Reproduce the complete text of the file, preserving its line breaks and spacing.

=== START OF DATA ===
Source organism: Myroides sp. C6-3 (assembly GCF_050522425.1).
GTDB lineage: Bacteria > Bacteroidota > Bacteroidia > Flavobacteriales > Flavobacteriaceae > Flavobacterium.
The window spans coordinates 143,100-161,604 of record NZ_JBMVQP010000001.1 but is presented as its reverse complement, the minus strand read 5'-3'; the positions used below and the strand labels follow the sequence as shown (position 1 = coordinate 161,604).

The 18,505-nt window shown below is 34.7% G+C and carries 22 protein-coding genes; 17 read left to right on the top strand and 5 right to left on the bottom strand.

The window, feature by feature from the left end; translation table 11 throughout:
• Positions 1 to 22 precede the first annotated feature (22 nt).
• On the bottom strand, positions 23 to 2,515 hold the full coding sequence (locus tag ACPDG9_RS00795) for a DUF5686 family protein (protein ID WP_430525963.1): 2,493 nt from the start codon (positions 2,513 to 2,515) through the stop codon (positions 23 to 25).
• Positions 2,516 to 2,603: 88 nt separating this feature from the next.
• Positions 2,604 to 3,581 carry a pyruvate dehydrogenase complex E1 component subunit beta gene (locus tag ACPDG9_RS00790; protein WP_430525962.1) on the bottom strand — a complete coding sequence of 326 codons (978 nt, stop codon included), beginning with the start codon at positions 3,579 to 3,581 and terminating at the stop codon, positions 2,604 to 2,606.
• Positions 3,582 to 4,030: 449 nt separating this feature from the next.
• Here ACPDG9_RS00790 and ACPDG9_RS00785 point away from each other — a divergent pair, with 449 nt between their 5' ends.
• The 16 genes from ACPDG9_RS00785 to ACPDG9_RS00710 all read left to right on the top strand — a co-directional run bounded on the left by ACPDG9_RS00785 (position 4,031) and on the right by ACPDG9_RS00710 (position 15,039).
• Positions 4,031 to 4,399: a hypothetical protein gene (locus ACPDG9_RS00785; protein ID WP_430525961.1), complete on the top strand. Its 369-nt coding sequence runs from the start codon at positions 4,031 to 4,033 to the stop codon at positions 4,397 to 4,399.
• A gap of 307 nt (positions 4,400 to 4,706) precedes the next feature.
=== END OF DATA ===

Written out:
Source organism: Myroides sp. C6-3 (assembly GCF_050522425.1).
GTDB lineage: Bacteria > Bacteroidota > Bacteroidia > Flavobacteriales > Flavobacteriaceae > Flavobacterium.
The window spans coordinates 143,100-161,604 of record NZ_JBMVQP010000001.1 but is presented as its reverse complement, the minus strand read 5'-3'; the positions used below and the strand labels follow the sequence as shown (position 1 = coordinate 161,604).

The 18,505-nt window shown below is 34.7% G+C and carries 22 protein-coding genes; 17 read left to right on the top strand and 5 right to left on the bottom strand.

The window, feature by feature from the left end; translation table 11 throughout:
• Positions 1 to 22 precede the first annotated feature (22 nt).
• On the bottom strand, positions 23 to 2,515 hold the full coding sequence (locus tag ACPDG9_RS00795) for a DUF5686 family protein (protein ID WP_430525963.1): 2,493 nt from the start codon (positions 2,513 to 2,515) through the stop codon (positions 23 to 25).
• Positions 2,516 to 2,603: 88 nt separating this feature from the next.
• Positions 2,604 to 3,581 carry a pyruvate dehydrogenase complex E1 component subunit beta gene (locus tag ACPDG9_RS00790; protein WP_430525962.1) on the bottom strand — a complete coding sequence of 326 codons (978 nt, stop codon included), beginning with the start codon at positions 3,579 to 3,581 and terminating at the stop codon, positions 2,604 to 2,606.
• Positions 3,582 to 4,030: 449 nt separating this feature from the next.
• Here ACPDG9_RS00790 and ACPDG9_RS00785 point away from each other — a divergent pair, with 449 nt between their 5' ends.
• The 16 genes from ACPDG9_RS00785 to ACPDG9_RS00710 all read left to right on the top strand — a co-directional run bounded on the left by ACPDG9_RS00785 (position 4,031) and on the right by ACPDG9_RS00710 (position 15,039).
• Positions 4,031 to 4,399: a hypothetical protein gene (locus ACPDG9_RS00785; protein ID WP_430525961.1), complete on the top strand. Its 369-nt coding sequence runs from the start codon at positions 4,031 to 4,033 to the stop codon at positions 4,397 to 4,399.
• A gap of 307 nt (positions 4,400 to 4,706) precedes the next feature.